Susan Schmidt lives ten miles from the Jersey Shore, in Tinton Falls. Knowing that Hurricane Sandy was imminent, Schmidt got ready. She set out the flashlights and emergency radio. She bought extra batteries, extra food and extra water, and filled the car with gasoline. She and her husband moved their furniture from the first floor to the second before they evacuated.
“Susan is the most prepared person I have ever met,” comments American Red Cross worker Kristiana Almedia. “It’s like she got the Red Cross Hurricane Safety Checklist and made sure she did everything it recommended.”
When the Schmidts returned to their home, they found the front door and the garage door missing. The entire first floor was flooded. It was about what they expected.
Then Susan made a painful discovery; she had not thought to remove the family pictures from the first-floor walls. Wedding photos, school photos, photos of deceased loved ones—all were destroyed. She realized she had protected everything on the first floor except the one thing she could not replace.
The Schmidts have no idea where they will be living for the next few months. Before the storm they had talked about moving from Tinton Falls, and feel this may be the time to make that move, but are still uncertain.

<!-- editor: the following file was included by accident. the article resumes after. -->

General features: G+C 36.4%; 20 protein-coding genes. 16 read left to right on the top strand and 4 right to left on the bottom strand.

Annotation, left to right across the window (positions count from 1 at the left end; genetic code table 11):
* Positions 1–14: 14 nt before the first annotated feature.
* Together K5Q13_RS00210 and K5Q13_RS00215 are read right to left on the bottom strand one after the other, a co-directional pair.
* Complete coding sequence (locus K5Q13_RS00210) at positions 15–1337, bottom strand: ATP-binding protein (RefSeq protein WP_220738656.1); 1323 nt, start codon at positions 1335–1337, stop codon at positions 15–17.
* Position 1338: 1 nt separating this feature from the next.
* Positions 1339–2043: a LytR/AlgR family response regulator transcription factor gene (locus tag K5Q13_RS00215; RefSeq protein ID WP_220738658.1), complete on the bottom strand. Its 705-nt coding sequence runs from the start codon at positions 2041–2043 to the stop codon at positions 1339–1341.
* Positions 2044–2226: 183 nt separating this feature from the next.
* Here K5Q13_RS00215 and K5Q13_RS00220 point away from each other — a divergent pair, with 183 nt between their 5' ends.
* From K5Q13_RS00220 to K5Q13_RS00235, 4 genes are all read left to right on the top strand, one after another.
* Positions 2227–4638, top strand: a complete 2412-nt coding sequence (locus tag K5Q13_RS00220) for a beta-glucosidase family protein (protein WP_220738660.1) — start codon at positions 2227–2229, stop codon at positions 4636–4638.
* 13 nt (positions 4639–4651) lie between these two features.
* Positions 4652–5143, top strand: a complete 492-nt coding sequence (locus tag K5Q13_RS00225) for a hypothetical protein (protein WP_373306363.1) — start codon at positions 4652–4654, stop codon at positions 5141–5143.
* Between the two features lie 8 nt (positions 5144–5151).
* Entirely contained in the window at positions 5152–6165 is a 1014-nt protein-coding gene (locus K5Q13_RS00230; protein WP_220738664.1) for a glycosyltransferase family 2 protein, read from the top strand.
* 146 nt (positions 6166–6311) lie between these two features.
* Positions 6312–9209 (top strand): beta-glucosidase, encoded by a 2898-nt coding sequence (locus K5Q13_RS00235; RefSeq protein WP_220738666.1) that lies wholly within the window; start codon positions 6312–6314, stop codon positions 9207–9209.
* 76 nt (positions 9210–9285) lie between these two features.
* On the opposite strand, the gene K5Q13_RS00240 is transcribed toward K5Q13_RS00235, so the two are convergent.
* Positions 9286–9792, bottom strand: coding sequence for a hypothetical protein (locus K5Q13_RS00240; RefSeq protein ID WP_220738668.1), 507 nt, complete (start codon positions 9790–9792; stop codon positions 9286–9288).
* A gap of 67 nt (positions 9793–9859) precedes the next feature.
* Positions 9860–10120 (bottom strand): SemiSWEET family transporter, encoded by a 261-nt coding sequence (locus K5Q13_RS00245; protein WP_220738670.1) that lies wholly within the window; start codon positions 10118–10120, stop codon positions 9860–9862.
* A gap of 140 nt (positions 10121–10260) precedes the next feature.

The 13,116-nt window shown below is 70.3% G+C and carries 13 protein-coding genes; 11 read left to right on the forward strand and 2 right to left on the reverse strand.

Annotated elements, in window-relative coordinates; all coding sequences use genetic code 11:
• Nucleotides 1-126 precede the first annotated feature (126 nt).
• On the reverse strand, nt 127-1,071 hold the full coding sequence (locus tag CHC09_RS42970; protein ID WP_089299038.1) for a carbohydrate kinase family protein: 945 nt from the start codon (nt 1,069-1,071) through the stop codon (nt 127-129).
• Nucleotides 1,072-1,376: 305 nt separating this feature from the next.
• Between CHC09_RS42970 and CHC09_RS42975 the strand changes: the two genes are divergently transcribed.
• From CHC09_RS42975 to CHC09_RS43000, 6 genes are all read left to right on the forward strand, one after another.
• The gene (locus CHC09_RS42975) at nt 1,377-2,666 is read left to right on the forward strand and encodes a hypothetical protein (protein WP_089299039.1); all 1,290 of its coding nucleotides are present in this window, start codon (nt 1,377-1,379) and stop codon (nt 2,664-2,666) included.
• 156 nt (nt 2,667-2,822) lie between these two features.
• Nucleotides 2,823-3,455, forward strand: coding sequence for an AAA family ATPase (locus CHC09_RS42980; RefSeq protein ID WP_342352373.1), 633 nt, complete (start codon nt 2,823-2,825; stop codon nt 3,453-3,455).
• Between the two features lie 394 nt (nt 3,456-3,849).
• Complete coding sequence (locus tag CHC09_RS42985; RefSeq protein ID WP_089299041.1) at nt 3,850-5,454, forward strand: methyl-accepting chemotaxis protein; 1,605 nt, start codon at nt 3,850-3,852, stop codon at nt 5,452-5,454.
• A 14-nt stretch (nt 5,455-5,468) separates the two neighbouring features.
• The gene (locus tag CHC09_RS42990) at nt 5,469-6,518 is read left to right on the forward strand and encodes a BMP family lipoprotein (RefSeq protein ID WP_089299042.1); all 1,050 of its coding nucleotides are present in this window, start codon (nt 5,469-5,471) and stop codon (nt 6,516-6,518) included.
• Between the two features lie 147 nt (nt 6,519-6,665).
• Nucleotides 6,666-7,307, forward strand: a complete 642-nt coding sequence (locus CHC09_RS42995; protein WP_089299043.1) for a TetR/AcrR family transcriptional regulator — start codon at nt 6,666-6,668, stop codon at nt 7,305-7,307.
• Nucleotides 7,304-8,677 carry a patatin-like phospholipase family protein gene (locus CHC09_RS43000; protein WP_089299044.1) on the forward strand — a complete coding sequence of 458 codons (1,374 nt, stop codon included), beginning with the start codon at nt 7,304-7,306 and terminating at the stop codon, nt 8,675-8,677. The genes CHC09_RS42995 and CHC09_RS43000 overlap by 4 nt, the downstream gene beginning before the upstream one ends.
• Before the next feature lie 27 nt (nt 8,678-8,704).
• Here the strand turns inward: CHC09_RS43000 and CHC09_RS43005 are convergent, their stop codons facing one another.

One thing that is certain is that the Red Cross will be there as Schmidt and other residents of Tinton Falls recover, providing safe shelters, food, mental health and emotional support services, basic first aid and health services, clean-up supplies and comfort kits. In response to Superstorm Sandy, the Red Cross has opened shelters across several states, deployed disaster workers, sent in emergency response vehicles and provided thousands of meals.
The Red Cross will be helping people for weeks to come as they begin to recover from the effects of Sandy.